Mar 14, 2017
Wikileaks published a cache of documents and information from what appears to be a wiki from the Central Intelligence Agency (CIA).
This week, we discuss the details of the leak (as of 11Mar 2017), and how damaging it is to blue teamers.
To help us, we asked Mr. Dave Kennedy (@hackingDave) to sit down with us and discuss what he found, and his opinions of the data that was leaked. Mr. Kennedy is always a great interview, and his insights are now regularly seen on Fox Business News, CNN, and MSNBC.
Dave isn't one to rest on his laurels. For many of you, you know him as the co-organizer of #derbycon, as well as a board member of #ISC2. We ask him about initiatives going on with ISC2, and how you (whether or not you're a ISC2 cert holder). You can help with various committees and helping to improve the certification landscape. We talk about how to get involved.
We finish up asking about the latest updates to DerbyCon, as well as the dates of tickets, and we talk about our CTF for a free ticket to DerbyCon.
#Bsides #London is accepting Call for Papers (#CFP) starting 14 Febuary 2017, as well as a Call for Workshops. Tickets are sold out currently, but will be other chances for tickets. Follow @bsidesLondon for more information. You can find out more information at https://www.securitybsides.org.uk/
CFP closes 27 march 2017
“Tickets are on sale, And entering special code
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WL: “CIA ‘hoarded’ vulnerabilities or ‘cyber-weapons’
Should they not have tools that allow them to infiltrate systems of ‘bad’ people?
Promises to share information with manufacturers
BrBr- Manufacturers and devs are the reason the CIA has ‘cyber-weapons’
Shit code, poor software design/architecture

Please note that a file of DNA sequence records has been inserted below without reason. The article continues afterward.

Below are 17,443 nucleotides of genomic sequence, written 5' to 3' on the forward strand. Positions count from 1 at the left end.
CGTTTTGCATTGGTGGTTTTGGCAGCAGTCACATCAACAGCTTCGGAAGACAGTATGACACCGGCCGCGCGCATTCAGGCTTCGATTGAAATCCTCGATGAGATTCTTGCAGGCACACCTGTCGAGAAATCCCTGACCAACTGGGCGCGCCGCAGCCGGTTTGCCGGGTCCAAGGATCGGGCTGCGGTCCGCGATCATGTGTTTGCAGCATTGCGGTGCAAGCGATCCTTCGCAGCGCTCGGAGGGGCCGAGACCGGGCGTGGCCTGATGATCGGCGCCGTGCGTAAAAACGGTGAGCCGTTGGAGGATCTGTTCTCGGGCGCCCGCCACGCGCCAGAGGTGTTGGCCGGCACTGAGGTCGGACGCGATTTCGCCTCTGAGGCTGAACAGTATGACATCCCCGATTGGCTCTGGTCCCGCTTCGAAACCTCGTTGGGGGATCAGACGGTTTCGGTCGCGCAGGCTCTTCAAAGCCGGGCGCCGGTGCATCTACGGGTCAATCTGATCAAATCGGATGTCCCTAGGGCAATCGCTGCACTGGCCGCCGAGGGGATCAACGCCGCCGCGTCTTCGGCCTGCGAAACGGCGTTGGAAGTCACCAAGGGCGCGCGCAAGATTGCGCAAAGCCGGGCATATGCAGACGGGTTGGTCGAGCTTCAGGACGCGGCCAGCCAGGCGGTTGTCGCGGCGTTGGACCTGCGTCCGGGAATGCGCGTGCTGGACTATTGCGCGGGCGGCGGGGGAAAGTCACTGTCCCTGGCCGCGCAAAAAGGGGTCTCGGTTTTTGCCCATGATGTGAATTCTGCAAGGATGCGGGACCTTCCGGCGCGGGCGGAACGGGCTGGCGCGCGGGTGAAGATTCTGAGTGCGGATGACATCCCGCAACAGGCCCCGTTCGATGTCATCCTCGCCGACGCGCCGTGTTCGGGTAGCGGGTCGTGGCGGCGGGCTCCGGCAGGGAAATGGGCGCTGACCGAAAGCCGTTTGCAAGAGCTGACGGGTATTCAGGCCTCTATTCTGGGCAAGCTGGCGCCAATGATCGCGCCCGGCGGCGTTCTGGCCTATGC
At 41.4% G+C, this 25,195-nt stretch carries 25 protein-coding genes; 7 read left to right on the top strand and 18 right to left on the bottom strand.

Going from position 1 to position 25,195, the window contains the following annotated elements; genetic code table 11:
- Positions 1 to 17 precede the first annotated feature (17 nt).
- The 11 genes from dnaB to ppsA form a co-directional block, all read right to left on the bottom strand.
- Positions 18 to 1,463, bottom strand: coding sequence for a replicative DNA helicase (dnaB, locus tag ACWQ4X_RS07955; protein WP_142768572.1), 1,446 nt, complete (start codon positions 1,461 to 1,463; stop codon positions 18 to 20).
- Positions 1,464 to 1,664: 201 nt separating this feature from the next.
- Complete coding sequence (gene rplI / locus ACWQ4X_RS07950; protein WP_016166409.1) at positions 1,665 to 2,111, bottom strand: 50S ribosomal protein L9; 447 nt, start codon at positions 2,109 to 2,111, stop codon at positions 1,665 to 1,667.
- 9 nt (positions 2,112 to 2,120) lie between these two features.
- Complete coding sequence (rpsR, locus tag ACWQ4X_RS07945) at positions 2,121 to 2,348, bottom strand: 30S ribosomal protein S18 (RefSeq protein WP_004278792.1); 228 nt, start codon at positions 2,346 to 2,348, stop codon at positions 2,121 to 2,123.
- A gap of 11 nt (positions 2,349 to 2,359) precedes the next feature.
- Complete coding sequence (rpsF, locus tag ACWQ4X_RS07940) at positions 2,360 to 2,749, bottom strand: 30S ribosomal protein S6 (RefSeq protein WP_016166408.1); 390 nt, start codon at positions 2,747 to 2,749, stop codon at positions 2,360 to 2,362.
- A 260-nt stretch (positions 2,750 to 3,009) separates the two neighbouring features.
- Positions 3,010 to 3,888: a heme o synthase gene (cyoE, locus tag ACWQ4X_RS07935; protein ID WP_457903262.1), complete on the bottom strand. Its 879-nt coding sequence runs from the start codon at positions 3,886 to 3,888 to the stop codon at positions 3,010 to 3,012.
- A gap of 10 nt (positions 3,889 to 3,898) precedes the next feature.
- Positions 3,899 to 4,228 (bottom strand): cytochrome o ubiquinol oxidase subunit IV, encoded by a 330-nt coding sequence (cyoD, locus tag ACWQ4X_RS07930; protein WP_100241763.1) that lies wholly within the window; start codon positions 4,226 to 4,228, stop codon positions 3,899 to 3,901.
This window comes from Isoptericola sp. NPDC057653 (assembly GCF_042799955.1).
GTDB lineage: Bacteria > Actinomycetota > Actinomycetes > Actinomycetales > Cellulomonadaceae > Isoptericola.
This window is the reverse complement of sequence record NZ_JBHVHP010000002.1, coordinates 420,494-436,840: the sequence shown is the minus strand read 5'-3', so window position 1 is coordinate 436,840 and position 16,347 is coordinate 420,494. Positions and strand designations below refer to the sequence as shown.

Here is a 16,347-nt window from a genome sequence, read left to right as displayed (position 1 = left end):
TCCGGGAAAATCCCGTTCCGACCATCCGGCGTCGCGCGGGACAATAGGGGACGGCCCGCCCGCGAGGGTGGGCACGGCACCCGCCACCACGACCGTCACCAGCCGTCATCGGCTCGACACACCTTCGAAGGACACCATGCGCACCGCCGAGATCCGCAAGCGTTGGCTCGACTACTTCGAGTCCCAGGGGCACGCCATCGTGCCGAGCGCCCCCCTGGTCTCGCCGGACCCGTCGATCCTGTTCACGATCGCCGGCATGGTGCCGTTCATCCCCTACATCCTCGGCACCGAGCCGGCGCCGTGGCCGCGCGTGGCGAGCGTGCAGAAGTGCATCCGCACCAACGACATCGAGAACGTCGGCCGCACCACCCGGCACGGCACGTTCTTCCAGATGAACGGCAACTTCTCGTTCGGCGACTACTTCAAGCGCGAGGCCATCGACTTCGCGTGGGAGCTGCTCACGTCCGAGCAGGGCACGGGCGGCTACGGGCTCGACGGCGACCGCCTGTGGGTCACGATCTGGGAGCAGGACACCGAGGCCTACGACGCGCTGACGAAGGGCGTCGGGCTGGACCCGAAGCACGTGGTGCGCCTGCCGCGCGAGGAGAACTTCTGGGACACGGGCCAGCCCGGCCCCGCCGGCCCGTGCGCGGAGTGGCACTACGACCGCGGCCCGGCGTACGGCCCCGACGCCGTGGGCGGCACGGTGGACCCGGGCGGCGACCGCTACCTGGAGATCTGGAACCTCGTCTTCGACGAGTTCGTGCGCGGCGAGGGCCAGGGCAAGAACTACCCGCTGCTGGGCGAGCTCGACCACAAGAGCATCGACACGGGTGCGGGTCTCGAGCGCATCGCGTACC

Security wonks aren’t without blame here either
http://www.bbc.com/news/technology-39218393 -RAND report
Report suggested stockpiling is ‘good’
“On the other hand, publicly disclosing a vulnerability that isn't known by one's adversaries gives them the upper hand, because the adversary could then protect against any attack using that vulnerability, while still keeping an inventory of vulnerabilities of which only it is aware of in reserve.”
Encryption does still work, in many cases… as it appears they are having to intercept the data before it makes it into secure messaging systems…
(somewhat relevant? Not sure if you want to touch on https://twitter.com/bradheath/status/837846963471122432/photo/1)
Wikileaks - more harm than good?
Guess that depends on what side you’re on
What side is Assange on? (his own side?)
Media creates FUD because they don’t understand
Secure messaging apps busted (fud inferred by WL)
In fact, data is circumvented before encryption is applied.
Some of the docs make you wonder about the need for ‘over-classification’
Samsung Smart TVs “Fake-Off”
Tools to exfil data off of iDevices
BrBr- Cellbrite has sold that for years to the FBI
CIA appears to only have up to iOS 9 (according to docs released)
Car hacking tech
Sandbox detection (notices mouse clicks or the lack of them)
Reported by eEye: https://wikileaks.org/ciav7p1/cms/page_2621847.html
Technique: Process Hollowing: https://wikileaks.org/ciav7p1/cms/page_3375167.html
**anything Mr. Kennedy feels is important to mention**
What can blue teamers do to protect themselves?
Take an accounting of ‘smart devices’ in your workplace
Educate users on not bringing smart devices to work
And at home (if they are remote)
Restrict smart devices in sensitive areas
SCIFs, conference rooms, even in ‘open workplace’ areas
Segment possibly affected systems from the internet
Keep proper inventories of software used in your environment
Modify IR exercises to allow for this type of scenario?
Reduce ‘smart’ devices
Grab that drill and modify the TV in the conference room
Cover the cameras on TV
Is that too paranoid?
Don’t setup networking on smart devices or use cloud services on ‘smart’ devices
Remind devs that unpatched or crap code can become the next ‘cyber-weapon’ ;)